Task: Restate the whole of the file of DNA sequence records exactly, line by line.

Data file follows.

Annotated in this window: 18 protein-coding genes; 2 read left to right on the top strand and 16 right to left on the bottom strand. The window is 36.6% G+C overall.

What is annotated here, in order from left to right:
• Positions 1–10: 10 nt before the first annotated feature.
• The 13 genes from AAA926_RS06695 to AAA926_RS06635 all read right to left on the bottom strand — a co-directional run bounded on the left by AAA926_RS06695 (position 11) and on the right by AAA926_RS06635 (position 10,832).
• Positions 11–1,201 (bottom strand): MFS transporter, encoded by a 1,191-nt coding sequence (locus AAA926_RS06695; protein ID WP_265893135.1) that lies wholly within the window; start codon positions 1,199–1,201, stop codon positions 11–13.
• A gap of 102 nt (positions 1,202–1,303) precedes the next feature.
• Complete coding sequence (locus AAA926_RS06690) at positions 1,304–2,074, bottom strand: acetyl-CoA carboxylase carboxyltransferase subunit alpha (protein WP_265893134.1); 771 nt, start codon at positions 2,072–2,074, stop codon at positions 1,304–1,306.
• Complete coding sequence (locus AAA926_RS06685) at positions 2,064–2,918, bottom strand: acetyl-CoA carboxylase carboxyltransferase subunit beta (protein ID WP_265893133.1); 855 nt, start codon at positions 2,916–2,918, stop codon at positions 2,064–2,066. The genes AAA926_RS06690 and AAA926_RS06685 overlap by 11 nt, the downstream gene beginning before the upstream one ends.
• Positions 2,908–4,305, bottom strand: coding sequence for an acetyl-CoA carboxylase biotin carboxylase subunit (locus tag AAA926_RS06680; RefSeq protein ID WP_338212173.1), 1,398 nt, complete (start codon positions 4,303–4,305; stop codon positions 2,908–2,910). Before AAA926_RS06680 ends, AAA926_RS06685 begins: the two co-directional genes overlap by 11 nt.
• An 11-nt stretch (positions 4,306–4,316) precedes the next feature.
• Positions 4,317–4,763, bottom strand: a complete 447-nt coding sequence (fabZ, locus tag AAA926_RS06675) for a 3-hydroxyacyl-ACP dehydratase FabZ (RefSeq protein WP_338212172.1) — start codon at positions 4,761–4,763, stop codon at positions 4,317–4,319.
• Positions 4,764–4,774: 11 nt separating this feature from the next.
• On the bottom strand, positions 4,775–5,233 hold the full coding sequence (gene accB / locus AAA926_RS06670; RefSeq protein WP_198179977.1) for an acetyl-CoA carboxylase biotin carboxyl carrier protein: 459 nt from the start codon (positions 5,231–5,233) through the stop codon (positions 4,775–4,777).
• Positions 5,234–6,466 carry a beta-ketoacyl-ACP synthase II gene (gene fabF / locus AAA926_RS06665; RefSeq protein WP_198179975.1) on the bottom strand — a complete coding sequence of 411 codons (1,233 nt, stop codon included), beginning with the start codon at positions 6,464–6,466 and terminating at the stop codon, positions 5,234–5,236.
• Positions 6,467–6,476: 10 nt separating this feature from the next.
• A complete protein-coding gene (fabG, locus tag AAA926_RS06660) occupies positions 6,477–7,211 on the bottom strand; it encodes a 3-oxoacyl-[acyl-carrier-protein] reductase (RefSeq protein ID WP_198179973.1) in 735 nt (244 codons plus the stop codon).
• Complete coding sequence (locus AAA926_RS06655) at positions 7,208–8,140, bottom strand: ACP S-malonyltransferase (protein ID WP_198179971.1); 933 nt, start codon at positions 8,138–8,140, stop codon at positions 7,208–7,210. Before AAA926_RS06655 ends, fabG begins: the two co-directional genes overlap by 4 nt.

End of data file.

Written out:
Annotated in this window: 18 protein-coding genes; 2 read left to right on the top strand and 16 right to left on the bottom strand. The window is 36.6% G+C overall.

What is annotated here, in order from left to right:
• Positions 1–10: 10 nt before the first annotated feature.
• The 13 genes from AAA926_RS06695 to AAA926_RS06635 all read right to left on the bottom strand — a co-directional run bounded on the left by AAA926_RS06695 (position 11) and on the right by AAA926_RS06635 (position 10,832).
• Positions 11–1,201 (bottom strand): MFS transporter, encoded by a 1,191-nt coding sequence (locus AAA926_RS06695; protein ID WP_265893135.1) that lies wholly within the window; start codon positions 1,199–1,201, stop codon positions 11–13.
• A gap of 102 nt (positions 1,202–1,303) precedes the next feature.
• Complete coding sequence (locus AAA926_RS06690) at positions 1,304–2,074, bottom strand: acetyl-CoA carboxylase carboxyltransferase subunit alpha (protein WP_265893134.1); 771 nt, start codon at positions 2,072–2,074, stop codon at positions 1,304–1,306.
• Complete coding sequence (locus AAA926_RS06685) at positions 2,064–2,918, bottom strand: acetyl-CoA carboxylase carboxyltransferase subunit beta (protein ID WP_265893133.1); 855 nt, start codon at positions 2,916–2,918, stop codon at positions 2,064–2,066. The genes AAA926_RS06690 and AAA926_RS06685 overlap by 11 nt, the downstream gene beginning before the upstream one ends.
• Positions 2,908–4,305, bottom strand: coding sequence for an acetyl-CoA carboxylase biotin carboxylase subunit (locus tag AAA926_RS06680; RefSeq protein ID WP_338212173.1), 1,398 nt, complete (start codon positions 4,303–4,305; stop codon positions 2,908–2,910). Before AAA926_RS06680 ends, AAA926_RS06685 begins: the two co-directional genes overlap by 11 nt.
• An 11-nt stretch (positions 4,306–4,316) precedes the next feature.
• Positions 4,317–4,763, bottom strand: a complete 447-nt coding sequence (fabZ, locus tag AAA926_RS06675) for a 3-hydroxyacyl-ACP dehydratase FabZ (RefSeq protein WP_338212172.1) — start codon at positions 4,761–4,763, stop codon at positions 4,317–4,319.
• Positions 4,764–4,774: 11 nt separating this feature from the next.
• On the bottom strand, positions 4,775–5,233 hold the full coding sequence (gene accB / locus AAA926_RS06670; RefSeq protein WP_198179977.1) for an acetyl-CoA carboxylase biotin carboxyl carrier protein: 459 nt from the start codon (positions 5,231–5,233) through the stop codon (positions 4,775–4,777).
• Positions 5,234–6,466 carry a beta-ketoacyl-ACP synthase II gene (gene fabF / locus AAA926_RS06665; RefSeq protein WP_198179975.1) on the bottom strand — a complete coding sequence of 411 codons (1,233 nt, stop codon included), beginning with the start codon at positions 6,464–6,466 and terminating at the stop codon, positions 5,234–5,236.
• Positions 6,467–6,476: 10 nt separating this feature from the next.
• A complete protein-coding gene (fabG, locus tag AAA926_RS06660) occupies positions 6,477–7,211 on the bottom strand; it encodes a 3-oxoacyl-[acyl-carrier-protein] reductase (RefSeq protein ID WP_198179973.1) in 735 nt (244 codons plus the stop codon).
• Complete coding sequence (locus AAA926_RS06655) at positions 7,208–8,140, bottom strand: ACP S-malonyltransferase (protein ID WP_198179971.1); 933 nt, start codon at positions 8,138–8,140, stop codon at positions 7,208–7,210. Before AAA926_RS06655 ends, fabG begins: the two co-directional genes overlap by 4 nt.